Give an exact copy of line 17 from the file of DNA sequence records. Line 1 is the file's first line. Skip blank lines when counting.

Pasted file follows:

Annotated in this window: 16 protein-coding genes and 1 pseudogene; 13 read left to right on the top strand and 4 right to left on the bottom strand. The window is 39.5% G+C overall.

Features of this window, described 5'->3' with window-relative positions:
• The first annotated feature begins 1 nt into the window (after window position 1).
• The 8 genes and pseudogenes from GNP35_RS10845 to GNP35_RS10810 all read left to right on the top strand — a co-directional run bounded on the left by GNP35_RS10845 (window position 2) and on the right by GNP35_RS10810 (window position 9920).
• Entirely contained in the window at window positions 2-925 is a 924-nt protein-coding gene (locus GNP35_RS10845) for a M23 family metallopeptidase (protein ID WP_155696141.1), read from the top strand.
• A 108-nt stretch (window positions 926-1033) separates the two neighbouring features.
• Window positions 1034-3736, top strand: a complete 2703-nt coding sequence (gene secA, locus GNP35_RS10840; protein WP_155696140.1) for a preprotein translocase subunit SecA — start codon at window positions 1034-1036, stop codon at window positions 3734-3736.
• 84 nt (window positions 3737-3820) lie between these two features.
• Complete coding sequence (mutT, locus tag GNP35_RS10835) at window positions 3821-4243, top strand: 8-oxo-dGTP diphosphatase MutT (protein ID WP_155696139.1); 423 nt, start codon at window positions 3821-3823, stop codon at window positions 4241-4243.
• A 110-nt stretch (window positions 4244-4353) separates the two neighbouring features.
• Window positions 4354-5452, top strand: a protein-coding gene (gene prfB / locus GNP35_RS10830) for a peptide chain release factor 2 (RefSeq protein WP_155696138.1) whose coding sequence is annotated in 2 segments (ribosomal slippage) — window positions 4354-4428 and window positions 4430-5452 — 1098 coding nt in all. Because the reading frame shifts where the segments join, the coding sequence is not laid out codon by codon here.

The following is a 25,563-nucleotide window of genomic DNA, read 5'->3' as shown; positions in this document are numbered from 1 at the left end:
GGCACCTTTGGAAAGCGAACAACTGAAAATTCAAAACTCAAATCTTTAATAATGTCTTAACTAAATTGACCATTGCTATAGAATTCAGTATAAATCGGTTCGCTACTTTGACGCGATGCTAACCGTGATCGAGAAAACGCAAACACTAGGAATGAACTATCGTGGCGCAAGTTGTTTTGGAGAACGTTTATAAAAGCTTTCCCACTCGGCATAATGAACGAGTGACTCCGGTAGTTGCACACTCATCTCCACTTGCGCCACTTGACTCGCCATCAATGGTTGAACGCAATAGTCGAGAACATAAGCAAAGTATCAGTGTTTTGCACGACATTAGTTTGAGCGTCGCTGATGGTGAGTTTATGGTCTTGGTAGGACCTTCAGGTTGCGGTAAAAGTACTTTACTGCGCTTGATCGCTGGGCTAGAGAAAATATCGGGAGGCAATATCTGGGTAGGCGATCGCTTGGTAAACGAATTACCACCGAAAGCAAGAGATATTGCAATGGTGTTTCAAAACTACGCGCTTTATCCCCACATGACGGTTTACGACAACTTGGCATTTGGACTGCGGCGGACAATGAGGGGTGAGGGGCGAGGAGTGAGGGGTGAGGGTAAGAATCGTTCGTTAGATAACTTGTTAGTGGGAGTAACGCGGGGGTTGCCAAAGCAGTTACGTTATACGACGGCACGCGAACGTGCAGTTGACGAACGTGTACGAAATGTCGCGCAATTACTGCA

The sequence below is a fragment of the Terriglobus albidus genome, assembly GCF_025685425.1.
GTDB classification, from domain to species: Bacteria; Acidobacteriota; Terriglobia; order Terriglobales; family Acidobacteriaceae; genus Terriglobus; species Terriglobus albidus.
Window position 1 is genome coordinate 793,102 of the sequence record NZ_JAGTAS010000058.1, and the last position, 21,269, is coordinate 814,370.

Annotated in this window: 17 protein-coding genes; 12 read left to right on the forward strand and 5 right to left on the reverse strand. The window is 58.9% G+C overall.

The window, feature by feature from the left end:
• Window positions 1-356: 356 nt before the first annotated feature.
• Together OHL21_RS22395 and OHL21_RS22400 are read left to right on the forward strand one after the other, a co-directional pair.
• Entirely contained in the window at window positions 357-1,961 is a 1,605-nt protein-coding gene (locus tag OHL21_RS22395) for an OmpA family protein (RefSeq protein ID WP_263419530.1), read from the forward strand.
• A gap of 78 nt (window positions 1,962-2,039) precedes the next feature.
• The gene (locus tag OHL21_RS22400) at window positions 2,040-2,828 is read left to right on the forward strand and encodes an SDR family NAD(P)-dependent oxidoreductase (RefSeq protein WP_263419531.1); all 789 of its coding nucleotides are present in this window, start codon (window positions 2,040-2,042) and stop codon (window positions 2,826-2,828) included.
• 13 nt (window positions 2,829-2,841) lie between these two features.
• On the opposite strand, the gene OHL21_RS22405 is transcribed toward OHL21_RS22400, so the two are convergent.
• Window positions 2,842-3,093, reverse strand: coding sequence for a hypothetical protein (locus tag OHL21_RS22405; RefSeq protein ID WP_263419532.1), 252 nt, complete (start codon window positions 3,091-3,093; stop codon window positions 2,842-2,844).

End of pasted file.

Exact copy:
Annotated in this window: 17 protein-coding genes; 12 read left to right on the forward strand and 5 right to left on the reverse strand. The window is 58.9% G+C overall.